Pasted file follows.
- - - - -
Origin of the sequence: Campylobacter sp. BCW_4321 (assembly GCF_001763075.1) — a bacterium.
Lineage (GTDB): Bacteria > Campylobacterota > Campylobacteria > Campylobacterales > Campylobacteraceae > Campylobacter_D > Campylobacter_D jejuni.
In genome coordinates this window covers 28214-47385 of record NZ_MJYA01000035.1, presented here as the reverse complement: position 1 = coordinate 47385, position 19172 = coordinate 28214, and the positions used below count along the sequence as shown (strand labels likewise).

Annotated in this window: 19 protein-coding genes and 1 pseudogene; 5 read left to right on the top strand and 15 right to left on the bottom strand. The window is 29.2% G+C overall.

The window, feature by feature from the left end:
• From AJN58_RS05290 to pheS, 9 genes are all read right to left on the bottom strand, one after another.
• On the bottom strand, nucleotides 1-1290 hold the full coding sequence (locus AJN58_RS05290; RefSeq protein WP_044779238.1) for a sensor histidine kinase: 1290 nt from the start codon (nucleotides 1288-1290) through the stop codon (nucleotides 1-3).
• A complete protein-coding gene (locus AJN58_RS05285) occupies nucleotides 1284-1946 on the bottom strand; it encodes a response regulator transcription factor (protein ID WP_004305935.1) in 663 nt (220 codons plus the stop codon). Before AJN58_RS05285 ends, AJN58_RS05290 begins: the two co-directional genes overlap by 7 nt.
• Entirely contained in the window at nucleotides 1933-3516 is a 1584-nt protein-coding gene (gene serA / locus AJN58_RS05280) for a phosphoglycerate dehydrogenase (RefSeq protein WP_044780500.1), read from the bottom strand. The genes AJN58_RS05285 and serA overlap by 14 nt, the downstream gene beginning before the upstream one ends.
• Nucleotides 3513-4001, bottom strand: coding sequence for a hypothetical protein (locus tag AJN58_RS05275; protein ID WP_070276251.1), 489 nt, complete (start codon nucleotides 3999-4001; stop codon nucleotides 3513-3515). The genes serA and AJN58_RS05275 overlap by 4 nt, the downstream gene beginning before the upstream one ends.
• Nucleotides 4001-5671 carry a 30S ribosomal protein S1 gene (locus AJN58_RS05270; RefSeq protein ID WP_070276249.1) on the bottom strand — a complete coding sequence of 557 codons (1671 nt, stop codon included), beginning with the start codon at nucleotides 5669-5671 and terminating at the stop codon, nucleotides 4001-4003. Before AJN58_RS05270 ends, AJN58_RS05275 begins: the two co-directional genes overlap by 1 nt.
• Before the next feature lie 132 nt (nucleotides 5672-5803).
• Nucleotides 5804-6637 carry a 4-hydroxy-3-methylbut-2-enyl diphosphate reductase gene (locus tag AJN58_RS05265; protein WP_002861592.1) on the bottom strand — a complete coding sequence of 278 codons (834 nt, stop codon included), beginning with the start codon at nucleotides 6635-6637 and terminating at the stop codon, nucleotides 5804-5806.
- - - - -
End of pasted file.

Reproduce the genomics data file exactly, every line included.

Origin of the sequence: Campylobacter sp. BCW_4321 (assembly GCF_001763075.1) — a bacterium.
Lineage (GTDB): Bacteria > Campylobacterota > Campylobacteria > Campylobacterales > Campylobacteraceae > Campylobacter_D > Campylobacter_D jejuni.
In genome coordinates this window covers 28214-47385 of record NZ_MJYA01000035.1, presented here as the reverse complement: position 1 = coordinate 47385, position 19172 = coordinate 28214, and the positions used below count along the sequence as shown (strand labels likewise).

Annotated in this window: 19 protein-coding genes and 1 pseudogene; 5 read left to right on the top strand and 15 right to left on the bottom strand. The window is 29.2% G+C overall.

The window, feature by feature from the left end:
• From AJN58_RS05290 to pheS, 9 genes are all read right to left on the bottom strand, one after another.
• On the bottom strand, nucleotides 1-1290 hold the full coding sequence (locus AJN58_RS05290; RefSeq protein WP_044779238.1) for a sensor histidine kinase: 1290 nt from the start codon (nucleotides 1288-1290) through the stop codon (nucleotides 1-3).
• A complete protein-coding gene (locus AJN58_RS05285) occupies nucleotides 1284-1946 on the bottom strand; it encodes a response regulator transcription factor (protein ID WP_004305935.1) in 663 nt (220 codons plus the stop codon). Before AJN58_RS05285 ends, AJN58_RS05290 begins: the two co-directional genes overlap by 7 nt.
• Entirely contained in the window at nucleotides 1933-3516 is a 1584-nt protein-coding gene (gene serA / locus AJN58_RS05280) for a phosphoglycerate dehydrogenase (RefSeq protein WP_044780500.1), read from the bottom strand. The genes AJN58_RS05285 and serA overlap by 14 nt, the downstream gene beginning before the upstream one ends.
• Nucleotides 3513-4001, bottom strand: coding sequence for a hypothetical protein (locus tag AJN58_RS05275; protein ID WP_070276251.1), 489 nt, complete (start codon nucleotides 3999-4001; stop codon nucleotides 3513-3515). The genes serA and AJN58_RS05275 overlap by 4 nt, the downstream gene beginning before the upstream one ends.
• Nucleotides 4001-5671 carry a 30S ribosomal protein S1 gene (locus AJN58_RS05270; RefSeq protein ID WP_070276249.1) on the bottom strand — a complete coding sequence of 557 codons (1671 nt, stop codon included), beginning with the start codon at nucleotides 5669-5671 and terminating at the stop codon, nucleotides 4001-4003. Before AJN58_RS05270 ends, AJN58_RS05275 begins: the two co-directional genes overlap by 1 nt.
• Before the next feature lie 132 nt (nucleotides 5672-5803).
• Nucleotides 5804-6637 carry a 4-hydroxy-3-methylbut-2-enyl diphosphate reductase gene (locus tag AJN58_RS05265; protein WP_002861592.1) on the bottom strand — a complete coding sequence of 278 codons (834 nt, stop codon included), beginning with the start codon at nucleotides 6635-6637 and terminating at the stop codon, nucleotides 5804-5806.